“Splendors and Glooms” by Laura Amy Schlitz is a lushly written novel set in Victorian London, where the palpable fog is as dirty as the streets. Its main characters are a witch, an evil puppeteer, a poor little rich girl and two plucky orphans. It is suitable for any child intrigued by that description.
The winner of a 2013 Newbery Honor award opens on a witch who derives supernatural powers from a blood-red jewel that is also killing her. The prose is lovely, but I almost stopped reading, thinking A) how long can this description of a witch’s castle possibly go on; and B) I’ve heard this one before.
I persevered and soon was sucked in by the plight of 12-year-old Clara Wintermute — love the name! — who lives in opulence but has a dark secret.
What is up with the maid’s cryptic comments? And that distressing birthday gift? Who are “the others,” anyway?
The explanation, along with Clara’s response to it, are totally compelling. Cue the street urchins, assistants to the puppeteer you love to hate, and the reader can hardly turn the pages fast enough.
I did find some of the plot contrivances tiresome — a child trapped in a puppet’s body, for example. And those protracted descriptions got old. But any flaws are offset by the exciting plot, psychological insight and humor, including bickering orphans whose resentments reminded me of updated Punch and Judy. Parsefall’s mad at Lizzie Rose because she won’t support his ambitions, Lizzie Rose is mad because Parsefall won’t help around the hovel.
To my astonishment, the multiple award-winning “Wonder” by R.J. Palacio finished out of the money with the Newbery committee. I thought it was terrific.
Main character August Pullman was born with a severely deformed head and face. Taught at home till age 10, August finally goes to school, and the 325-page novel tells the story of his fifth-grade year from rotating points of view.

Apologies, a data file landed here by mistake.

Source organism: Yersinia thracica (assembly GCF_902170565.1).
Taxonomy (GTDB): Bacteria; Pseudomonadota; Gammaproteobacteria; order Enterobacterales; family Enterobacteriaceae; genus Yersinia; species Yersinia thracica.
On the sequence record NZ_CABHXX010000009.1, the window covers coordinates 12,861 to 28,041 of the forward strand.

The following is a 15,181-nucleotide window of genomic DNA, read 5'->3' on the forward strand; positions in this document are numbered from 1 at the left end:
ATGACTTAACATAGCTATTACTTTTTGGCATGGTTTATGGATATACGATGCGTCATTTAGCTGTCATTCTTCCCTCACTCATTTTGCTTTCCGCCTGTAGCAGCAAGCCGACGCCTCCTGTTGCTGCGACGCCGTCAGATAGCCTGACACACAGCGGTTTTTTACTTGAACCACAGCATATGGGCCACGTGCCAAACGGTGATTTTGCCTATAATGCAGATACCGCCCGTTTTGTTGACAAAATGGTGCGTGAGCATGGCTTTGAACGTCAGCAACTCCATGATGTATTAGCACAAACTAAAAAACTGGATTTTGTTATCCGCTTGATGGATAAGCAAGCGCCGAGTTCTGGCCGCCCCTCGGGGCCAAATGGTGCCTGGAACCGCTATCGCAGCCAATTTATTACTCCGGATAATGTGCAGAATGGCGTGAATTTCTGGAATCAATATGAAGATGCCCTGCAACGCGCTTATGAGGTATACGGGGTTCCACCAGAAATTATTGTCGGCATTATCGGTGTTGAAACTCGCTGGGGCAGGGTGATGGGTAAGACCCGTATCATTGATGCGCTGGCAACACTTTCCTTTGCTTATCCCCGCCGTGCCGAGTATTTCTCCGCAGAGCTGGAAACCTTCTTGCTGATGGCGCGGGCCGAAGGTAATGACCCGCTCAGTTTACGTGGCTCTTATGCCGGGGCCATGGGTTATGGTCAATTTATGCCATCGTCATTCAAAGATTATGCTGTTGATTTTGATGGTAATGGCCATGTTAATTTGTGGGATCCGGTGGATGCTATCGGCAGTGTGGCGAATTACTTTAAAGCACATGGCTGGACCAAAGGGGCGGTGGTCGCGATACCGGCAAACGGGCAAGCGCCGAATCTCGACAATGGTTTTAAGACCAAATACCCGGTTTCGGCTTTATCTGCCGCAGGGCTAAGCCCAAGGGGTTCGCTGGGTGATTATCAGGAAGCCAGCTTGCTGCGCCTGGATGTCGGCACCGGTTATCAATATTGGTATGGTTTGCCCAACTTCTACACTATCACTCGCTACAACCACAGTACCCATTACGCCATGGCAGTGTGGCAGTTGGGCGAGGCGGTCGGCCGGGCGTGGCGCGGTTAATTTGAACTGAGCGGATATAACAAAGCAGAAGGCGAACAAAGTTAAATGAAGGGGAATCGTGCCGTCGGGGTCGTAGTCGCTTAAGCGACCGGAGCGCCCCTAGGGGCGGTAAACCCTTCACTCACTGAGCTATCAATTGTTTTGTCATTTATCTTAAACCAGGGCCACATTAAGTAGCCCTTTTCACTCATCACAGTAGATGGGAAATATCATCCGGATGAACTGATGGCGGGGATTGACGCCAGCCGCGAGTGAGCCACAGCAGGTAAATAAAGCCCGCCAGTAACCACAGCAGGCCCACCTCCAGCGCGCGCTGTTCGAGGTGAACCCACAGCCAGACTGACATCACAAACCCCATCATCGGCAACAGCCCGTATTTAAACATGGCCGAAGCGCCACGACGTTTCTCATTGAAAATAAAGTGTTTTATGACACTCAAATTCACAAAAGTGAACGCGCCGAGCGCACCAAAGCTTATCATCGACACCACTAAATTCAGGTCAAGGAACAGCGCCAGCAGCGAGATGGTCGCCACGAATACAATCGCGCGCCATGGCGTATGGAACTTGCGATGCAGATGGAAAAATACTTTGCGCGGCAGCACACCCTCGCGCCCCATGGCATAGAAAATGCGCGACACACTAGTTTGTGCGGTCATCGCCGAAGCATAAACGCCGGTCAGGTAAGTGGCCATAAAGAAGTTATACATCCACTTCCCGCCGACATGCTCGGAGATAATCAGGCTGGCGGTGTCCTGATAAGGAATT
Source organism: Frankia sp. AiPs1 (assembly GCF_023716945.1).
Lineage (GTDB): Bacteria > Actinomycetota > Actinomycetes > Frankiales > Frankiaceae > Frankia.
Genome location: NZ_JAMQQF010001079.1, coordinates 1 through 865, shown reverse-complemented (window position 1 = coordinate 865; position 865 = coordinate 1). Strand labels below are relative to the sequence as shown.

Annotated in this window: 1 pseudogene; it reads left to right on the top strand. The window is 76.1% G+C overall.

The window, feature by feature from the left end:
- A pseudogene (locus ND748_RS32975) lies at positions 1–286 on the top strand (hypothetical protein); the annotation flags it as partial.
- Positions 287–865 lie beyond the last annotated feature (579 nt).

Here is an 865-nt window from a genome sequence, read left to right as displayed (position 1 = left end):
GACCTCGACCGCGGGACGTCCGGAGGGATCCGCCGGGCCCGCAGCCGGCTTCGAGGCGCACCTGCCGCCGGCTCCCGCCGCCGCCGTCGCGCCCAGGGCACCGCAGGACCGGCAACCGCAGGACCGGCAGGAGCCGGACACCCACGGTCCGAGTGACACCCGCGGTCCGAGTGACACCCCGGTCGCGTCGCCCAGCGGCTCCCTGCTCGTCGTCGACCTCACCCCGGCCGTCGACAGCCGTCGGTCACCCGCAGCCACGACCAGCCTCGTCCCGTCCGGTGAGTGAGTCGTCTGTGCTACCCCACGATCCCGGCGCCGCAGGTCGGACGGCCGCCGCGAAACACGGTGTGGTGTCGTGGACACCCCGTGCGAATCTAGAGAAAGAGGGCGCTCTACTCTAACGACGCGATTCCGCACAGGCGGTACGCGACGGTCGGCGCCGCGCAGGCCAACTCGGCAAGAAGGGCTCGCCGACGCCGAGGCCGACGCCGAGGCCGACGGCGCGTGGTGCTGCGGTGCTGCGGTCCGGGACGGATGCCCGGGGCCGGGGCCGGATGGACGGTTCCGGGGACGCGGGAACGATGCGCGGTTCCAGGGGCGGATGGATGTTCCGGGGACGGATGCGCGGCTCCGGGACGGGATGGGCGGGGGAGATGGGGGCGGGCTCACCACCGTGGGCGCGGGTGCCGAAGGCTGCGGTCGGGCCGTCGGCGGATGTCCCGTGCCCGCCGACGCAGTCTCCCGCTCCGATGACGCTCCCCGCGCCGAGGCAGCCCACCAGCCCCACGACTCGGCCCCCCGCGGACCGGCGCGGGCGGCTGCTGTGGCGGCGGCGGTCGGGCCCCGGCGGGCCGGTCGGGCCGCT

As with the previous book, “Wonder’s” main strength is its astute and convincing depiction of the characters’ relationships.
For example, in the first section narrated by August, the reader sees big sister Olivia as a near saint. When the viewpoint shifts, though, we see that much as she loves her brother, she knows the price paid by the sibling of a special-needs child: “August is the sun. Me, Mom and Dad are planets orbiting the sun ... I’m used to the way the universe works.”
In spite of the subject matter, “Wonder” is anything but grim. August’s sense of humor and the unexpected kindness shown by many of the people around him see to that. As for plot, the big fight-scene climax is entirely satisfying. Granted, I cry at flag-raising ceremonies, but I was sobbing.
Something else “Wonder” shares with “Splendors”: They are too long! Palacio not only itemizes the contents of the principal’s office, she reproduces in its entirety his graduation address to the class. If you have ever sat through a school administrator’s speech, you know to what degree this was overkill.
For middle graders who loved “The True Confessions of Charlotte Doyle,” consider “Privateer’s Apprentice” by Susan Verrico, a rip-roaring yarn about a 14-year-old orphan impressed into service by a legendary pirate off the coast of Charleston in 1713.
Verrico has done her research, and the shipboard detail feels authentic. I also appreciated the depiction of filth. Readers who think climbing the rigging would be fun will also be grateful for their modern-day comforts.
As for the 2013 Newbery Medal winner, “The One and Only Ivan” by Katherine Applegate, you have my permission to skip it and reread “Charlotte’s Web.”
Martha Freeman’s humorous First Kids mysteries for ages 7-12 are set in the White House. The latest is “The Case of the Piggybank Thief.” She lives in State College.